NACA takes HIV counseling, testing to Lagos communities

The National Agency for the Control of AIDS (NACA) has commenced a four-day free medical screening programme consisting of HIV Counseling and Testing (HCT), test for diabetes, hypertension and malaria as well as deworming for children in Shomolu Local Government Area of Lagos State.

Over 5,000 residents of Shomolu are expected to benefit from this four-day free medical care programme slated to run from Monday, December 14 till today at strategic locations within the Shomolu Local Government Area.

Speaking at the flag-off of the programme at Olaleye Market, Shomolu, the Principal Programme Officer of NACA, Mrs. Ronke Adeoye noted that the HCT outreach campaign is geared towards making residents to know their HIV status through counseling testing and help achieve the 2030 goal of zero new infection, zero discrimination against people living with HIV as well as zero AIDS related death.

L-R Acting Cheif Executive Officer, Lagos State AIDS Control Agency, Dr Olusegun Ogboye;
Commissioner for Health, Dr Jide Idris; and Executive Secretary, Somolu Local Government,
Mr. Biodun Orekoye during the flag-off of a four-day Free Medical Care & HIV Counselling
and Testing Programme Organised by the National Agency for the Control of AIDS
 in Lagos on Monday.
Said she , “this programme is organized by NACA and MDG; the whole essence is to get people tested and to know their HIV/AIDS status. We found out that people will not ordinarily go to the clinic for testing, so we thought it wise that it is better to bring the testing to their doorstep; as a result of this, we have sensitized the people and the community to come out for testing”.

Adeoye stated that residents will also be opportuned to do blood pressure test, blood sugar test and malaria test in addition to HIV counseling and testing adding that children will also have the opportunity to be dewormed while people also have access to free medications.

“This outreach is very important because as a nation, we want to get to zero level by 2030; which means that by 2030 we want to have zero new infection, zero discrimination against people living with HIV as well as zero AIDS related deaths”, the programme officer said.

She expressed optimism that the 2030 target is possible if only people can come out and know their status stressing that the only way this can be done is through counseling and testing.

“This is why we have brought the HIV counseling and testing to their door-step in the community where the people reside to help them in the quest to get counseled and tested; it is our belief that if we do this, we will actually get to our target by 2030”, Adeoye said.

She noted that most important prevention against HIV/AIDS is for people to abstain from risky behaviours and use protection like condoms. She added that prevention-of-mother-to-child transmission of HIV is possible, stressing that pregnant women who are HIV-positive can actually give birth to HIV- negative children.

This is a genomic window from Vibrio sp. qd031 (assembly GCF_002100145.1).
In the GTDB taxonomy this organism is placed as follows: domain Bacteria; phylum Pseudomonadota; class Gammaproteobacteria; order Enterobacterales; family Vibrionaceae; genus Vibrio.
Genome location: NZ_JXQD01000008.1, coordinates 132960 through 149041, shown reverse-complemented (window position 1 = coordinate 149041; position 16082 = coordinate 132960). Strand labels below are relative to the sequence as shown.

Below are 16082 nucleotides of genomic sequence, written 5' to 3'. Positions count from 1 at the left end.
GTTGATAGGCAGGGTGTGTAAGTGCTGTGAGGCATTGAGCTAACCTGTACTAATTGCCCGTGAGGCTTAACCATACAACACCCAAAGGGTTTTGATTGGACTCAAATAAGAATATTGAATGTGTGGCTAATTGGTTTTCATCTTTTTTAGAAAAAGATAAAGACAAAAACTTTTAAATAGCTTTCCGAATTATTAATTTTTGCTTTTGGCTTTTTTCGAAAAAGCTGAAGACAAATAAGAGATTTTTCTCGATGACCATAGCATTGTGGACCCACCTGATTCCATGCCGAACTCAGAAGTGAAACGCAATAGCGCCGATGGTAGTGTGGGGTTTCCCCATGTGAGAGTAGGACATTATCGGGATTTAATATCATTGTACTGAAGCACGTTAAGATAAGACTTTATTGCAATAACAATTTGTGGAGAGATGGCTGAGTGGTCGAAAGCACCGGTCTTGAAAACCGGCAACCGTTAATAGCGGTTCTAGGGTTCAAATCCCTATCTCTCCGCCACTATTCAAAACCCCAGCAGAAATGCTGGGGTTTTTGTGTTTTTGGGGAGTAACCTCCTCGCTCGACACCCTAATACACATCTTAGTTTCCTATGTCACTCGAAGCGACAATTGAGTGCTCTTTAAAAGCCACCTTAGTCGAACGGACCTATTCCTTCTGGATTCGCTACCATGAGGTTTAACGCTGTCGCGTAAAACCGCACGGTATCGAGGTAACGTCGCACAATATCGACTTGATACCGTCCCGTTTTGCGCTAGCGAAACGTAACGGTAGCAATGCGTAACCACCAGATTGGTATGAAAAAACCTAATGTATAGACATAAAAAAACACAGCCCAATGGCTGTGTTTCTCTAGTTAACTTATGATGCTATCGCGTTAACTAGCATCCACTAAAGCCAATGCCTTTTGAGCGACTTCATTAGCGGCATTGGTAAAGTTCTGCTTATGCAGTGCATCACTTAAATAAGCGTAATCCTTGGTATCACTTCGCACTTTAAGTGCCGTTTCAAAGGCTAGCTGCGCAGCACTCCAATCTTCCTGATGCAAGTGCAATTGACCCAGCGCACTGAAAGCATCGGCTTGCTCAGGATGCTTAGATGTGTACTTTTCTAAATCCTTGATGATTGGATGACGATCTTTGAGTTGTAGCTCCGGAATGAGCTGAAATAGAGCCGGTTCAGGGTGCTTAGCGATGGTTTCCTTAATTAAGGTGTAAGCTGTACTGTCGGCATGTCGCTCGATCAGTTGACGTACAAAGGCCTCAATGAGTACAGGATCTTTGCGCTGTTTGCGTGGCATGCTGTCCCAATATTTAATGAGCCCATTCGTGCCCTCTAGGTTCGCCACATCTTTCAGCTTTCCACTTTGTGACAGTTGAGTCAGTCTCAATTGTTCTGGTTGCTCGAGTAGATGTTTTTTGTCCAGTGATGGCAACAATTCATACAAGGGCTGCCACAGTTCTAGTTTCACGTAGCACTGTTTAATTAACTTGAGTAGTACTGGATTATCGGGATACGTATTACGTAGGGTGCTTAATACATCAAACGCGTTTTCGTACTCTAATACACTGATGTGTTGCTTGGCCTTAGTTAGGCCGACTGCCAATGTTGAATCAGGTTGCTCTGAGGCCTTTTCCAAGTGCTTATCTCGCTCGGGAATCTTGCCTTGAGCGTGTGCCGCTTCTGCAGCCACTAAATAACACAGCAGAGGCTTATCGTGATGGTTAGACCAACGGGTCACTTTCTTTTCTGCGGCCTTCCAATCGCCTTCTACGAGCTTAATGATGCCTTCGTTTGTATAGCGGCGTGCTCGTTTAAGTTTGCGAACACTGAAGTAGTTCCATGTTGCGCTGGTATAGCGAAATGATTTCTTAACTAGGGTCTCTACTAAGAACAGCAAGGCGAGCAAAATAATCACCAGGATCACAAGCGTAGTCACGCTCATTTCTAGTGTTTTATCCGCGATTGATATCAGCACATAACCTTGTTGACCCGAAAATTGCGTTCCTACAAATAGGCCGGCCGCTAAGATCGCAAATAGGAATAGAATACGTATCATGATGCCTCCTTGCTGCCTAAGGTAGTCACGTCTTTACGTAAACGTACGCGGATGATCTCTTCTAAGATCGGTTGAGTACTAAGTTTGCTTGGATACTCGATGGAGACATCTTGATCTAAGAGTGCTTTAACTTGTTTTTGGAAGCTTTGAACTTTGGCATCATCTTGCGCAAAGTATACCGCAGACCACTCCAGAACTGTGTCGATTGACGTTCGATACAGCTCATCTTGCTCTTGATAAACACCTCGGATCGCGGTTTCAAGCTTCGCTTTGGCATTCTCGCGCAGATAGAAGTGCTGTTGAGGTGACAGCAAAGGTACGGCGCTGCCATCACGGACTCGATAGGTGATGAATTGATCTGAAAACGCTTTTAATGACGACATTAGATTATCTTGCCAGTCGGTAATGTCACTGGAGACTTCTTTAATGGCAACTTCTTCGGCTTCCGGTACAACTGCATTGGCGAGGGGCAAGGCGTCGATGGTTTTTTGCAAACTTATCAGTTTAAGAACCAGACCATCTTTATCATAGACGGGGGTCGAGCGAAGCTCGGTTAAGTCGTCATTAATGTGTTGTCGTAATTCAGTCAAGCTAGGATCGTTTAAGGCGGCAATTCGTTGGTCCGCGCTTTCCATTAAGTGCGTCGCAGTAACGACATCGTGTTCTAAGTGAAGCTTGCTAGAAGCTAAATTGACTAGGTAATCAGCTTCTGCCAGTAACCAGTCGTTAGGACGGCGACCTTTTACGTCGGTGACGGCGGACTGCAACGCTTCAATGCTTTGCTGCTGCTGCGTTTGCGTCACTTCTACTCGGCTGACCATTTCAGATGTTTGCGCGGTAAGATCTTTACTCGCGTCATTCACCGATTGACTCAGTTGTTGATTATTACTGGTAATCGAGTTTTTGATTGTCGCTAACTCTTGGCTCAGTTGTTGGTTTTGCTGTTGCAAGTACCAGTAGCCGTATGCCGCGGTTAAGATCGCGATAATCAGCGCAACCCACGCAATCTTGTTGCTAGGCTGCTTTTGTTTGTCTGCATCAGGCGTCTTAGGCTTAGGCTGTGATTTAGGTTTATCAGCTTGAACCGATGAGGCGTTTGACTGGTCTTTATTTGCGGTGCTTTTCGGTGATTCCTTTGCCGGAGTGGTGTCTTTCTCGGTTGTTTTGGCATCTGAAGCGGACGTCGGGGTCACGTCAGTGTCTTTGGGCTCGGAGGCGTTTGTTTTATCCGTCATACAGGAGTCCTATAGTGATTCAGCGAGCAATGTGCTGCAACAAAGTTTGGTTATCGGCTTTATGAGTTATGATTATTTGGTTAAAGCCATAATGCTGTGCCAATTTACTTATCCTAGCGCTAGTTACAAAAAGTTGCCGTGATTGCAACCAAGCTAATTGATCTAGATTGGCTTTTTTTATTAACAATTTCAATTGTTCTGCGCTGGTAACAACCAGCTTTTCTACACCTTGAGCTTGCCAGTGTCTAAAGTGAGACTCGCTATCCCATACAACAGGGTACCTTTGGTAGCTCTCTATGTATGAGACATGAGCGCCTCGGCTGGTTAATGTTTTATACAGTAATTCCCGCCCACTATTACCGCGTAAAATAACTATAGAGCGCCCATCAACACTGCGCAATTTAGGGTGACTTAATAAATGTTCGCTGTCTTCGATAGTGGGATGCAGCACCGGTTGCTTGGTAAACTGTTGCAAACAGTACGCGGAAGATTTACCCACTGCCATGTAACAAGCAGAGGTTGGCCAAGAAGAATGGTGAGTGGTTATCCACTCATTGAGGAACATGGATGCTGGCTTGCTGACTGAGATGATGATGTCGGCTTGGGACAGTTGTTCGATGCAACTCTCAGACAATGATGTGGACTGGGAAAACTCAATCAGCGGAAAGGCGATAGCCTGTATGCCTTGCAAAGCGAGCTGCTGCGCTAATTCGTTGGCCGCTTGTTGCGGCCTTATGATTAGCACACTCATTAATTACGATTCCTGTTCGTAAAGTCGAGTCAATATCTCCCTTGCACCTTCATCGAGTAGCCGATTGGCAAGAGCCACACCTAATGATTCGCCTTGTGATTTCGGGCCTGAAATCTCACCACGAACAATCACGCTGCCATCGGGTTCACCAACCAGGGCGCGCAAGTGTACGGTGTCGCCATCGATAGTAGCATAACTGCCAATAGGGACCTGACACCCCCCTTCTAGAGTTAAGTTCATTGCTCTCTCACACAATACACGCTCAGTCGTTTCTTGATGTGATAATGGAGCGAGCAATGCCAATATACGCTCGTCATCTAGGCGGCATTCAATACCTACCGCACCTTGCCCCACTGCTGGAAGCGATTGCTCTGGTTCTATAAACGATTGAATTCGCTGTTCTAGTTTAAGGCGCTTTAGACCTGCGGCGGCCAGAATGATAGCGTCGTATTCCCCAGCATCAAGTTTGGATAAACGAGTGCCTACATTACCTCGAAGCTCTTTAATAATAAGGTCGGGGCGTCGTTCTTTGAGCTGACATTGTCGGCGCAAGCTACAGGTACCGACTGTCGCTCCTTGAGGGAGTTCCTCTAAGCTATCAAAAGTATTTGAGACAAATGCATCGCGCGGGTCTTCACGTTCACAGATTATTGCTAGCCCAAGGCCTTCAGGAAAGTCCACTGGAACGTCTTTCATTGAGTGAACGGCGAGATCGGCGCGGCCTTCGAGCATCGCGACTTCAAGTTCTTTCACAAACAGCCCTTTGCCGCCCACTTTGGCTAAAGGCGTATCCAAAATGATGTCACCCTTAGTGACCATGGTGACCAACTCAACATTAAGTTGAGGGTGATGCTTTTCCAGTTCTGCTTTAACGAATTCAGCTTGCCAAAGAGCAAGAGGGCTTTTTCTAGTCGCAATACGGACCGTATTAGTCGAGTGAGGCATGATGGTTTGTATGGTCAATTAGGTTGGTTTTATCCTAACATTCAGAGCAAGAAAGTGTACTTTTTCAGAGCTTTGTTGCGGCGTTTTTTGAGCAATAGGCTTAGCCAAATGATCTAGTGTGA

“This outreach is actually going on in other states and the Federal Capital Territory including 12 states that are HIV- positive endemic states; the essence is to make people come out to get tested; that is why we are taking the campaign to them”.

“We do not want a situation where people will be down with the sickness before they go to the hospital; we want to forestall this scenario by bringing the service to their door-step and this is why we are using market spaces and bus-stops where people can easily access HCT services”, Adeoye noted.

Earlier, the State Commissioner for Health, Dr. Jide Idris, noted that HIV burden has gone down nationally, but stressed that the state government is still working assiduously to improve access to HCT activities.

Said he, “as a responsible government, it is our duty to ensure that we prevent our people from contacting HIV/AIDS and that is why we have started this programme with our national body; NACA, so that everybody will understand what HIV/AIDS is all about, how it is spread and how we can prevent ourselves from contacting it”.

The Commissioner noted however, there are behaviours that one can adopt to prevent HIV infection like the practice safe sex by abstaining, if not married; sticking to one faithful, uninfected partner if married and using condom appropriately if you must have casual sex.

He listed other preventive behaviours to include avoiding the use of unsterilized skin-piercing instruments, ensuring that only screened blood are transfused or received and infected mothers should seek advice before getting pregnant so that all steps will be taken to ensure that the baby is not infected.

Idris enjoined every pregnant woman to make sure that they undertake the test so that the health workers can help her protect the unborn baby from HIV infection noting that all government hospitals offers HIV counseling and testing services and some selected Primary Health Centres.

This story was published in Newswatch Times on December 17, 2015.


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